Modern day floods in the UK seem to be mostly occurring and publicised from inland areas such as the Somerset Levels or from river flood plain land after heavy rain. Rarely do we see coastal towns flooded despite the TV images of huge waves battering Blackpool promenade when a storm hits us.
This was not always the case as my own Cumbrian village of Haverigg was flooded twice a year from regular Spring Tides throughout my childhood. Sea water is quite horrendous if it gets into your home with the salt, sand, seaweed and various marine life rotting and scouring everything it touches. Yet despite this there was camaraderie and humour, it was just another part of our lives from one season to another; December/January brought snow, March and October brought floods, so let’s help each other dig out our streets, pile up the sandbags, sweep up the mess. We could also fall apart laughing as locals from a nearby town came to ogle at our misfortune but get a soaking as they misread the flow of the tide and a dip in the street causing a “bike trap”!
The house I lived in until the age of 19 was about 25 metres from the river that met the sea, which was about another 25 metres beyond that at high tide. There was no protection from a river overflowing from the influx of the sea, and no sea wall or barrier either from the sea itself. Some houses and fishermen’s cottages were even closer and if there was a following wind they took an absolute battering!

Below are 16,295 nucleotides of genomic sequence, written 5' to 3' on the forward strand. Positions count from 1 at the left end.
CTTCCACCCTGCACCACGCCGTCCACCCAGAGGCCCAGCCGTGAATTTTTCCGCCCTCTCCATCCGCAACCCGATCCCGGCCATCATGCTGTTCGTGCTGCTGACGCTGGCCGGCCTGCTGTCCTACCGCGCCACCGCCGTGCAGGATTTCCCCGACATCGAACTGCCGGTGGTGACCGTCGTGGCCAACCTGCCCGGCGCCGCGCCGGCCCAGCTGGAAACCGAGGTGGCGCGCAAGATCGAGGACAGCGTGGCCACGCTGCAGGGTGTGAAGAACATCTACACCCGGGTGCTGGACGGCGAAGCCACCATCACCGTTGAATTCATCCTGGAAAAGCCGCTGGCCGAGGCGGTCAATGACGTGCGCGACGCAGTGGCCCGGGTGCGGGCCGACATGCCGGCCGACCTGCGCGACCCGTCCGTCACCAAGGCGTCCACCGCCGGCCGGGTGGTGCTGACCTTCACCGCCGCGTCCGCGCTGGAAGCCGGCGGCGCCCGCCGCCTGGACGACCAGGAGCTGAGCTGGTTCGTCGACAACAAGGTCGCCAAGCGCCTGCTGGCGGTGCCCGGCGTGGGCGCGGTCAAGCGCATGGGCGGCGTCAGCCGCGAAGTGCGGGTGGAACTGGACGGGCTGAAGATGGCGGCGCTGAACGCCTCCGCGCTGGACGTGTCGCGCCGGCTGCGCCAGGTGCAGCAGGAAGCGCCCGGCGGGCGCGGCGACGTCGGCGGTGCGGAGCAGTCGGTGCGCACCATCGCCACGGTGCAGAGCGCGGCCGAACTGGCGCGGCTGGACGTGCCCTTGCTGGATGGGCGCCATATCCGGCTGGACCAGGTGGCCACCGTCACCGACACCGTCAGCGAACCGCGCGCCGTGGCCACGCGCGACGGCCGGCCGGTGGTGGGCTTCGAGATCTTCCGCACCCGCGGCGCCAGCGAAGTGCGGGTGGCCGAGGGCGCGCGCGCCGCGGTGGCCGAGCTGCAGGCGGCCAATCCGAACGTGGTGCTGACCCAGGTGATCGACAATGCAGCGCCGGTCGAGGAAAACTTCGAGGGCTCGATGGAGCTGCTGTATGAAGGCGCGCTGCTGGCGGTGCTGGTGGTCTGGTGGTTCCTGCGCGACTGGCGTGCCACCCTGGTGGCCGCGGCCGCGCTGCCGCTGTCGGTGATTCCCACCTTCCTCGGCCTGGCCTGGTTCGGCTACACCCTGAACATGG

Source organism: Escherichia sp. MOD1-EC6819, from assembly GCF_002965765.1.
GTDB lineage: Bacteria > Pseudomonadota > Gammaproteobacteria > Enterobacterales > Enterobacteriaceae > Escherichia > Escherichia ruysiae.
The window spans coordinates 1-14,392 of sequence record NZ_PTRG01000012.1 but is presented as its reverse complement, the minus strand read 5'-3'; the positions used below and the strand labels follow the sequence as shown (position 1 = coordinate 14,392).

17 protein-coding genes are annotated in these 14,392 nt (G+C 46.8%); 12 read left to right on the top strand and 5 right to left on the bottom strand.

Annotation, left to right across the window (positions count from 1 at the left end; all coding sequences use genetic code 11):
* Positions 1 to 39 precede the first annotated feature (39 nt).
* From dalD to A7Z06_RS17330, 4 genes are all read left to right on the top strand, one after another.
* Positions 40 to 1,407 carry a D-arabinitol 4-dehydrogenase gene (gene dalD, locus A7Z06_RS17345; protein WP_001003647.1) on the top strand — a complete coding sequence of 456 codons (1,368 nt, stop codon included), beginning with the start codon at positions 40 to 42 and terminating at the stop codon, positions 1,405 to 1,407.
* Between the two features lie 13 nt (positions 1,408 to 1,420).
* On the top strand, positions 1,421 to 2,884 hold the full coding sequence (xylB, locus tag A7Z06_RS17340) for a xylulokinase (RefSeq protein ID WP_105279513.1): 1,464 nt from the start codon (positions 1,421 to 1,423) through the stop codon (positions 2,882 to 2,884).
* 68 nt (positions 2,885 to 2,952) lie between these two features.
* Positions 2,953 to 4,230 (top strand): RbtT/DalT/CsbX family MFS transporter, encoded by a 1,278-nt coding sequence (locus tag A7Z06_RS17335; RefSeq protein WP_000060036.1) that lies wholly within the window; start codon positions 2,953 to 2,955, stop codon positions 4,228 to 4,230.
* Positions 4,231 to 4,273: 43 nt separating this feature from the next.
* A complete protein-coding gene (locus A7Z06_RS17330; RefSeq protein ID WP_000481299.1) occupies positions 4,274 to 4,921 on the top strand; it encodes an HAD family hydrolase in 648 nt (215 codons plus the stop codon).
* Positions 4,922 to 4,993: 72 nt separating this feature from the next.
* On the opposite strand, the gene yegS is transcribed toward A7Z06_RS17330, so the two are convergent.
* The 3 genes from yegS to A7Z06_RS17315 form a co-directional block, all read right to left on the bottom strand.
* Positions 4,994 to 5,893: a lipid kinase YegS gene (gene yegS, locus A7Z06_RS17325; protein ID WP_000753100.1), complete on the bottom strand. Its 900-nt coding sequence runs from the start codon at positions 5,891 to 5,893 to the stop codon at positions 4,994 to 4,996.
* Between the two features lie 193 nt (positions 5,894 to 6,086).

Norman Nicholson captured the essence of this in Provincial Pleasures, a wonderfully written book from a bygone age, almost as if he has written about my whole childhood in the 1950’s.
The news tom toms around the village; Ma Bosanco has had it in, bloody great crabs as big as tortoises walking around her kitchen, she won’t come downstairs till we’d thrown her a pair of clogs up to the bedroom window
Here old Sam Burrows caught a fluke in the parlour and Bill Salt, the fisherman, dug his bait off the front room oilcloth.
The highest swells are lifting over the rise by the chapel and trickling into Harbour Square. Give it another six inches and two thirds of the village will be flooded in no time! But already the tide is on the turn. The houses stand ugly and as unconcerned as ever, their feet in a tide-mark of slop and wrack and rubbish.
Much more than his poems, Norman’s prose revives memories with such intensity and accuracy. How can “bloody great crabs as big as tortoises” fail to create an image in your mind so sharp if you were actually there to see it? And I was there, but fatefully in the Spring of 1968 our house was flooded for the last time, my mother could stand it no longer and moved a mile inland. What I lost was a single photograph, the memory of which has plagued me for 50 years, but I will tell you of that in another post.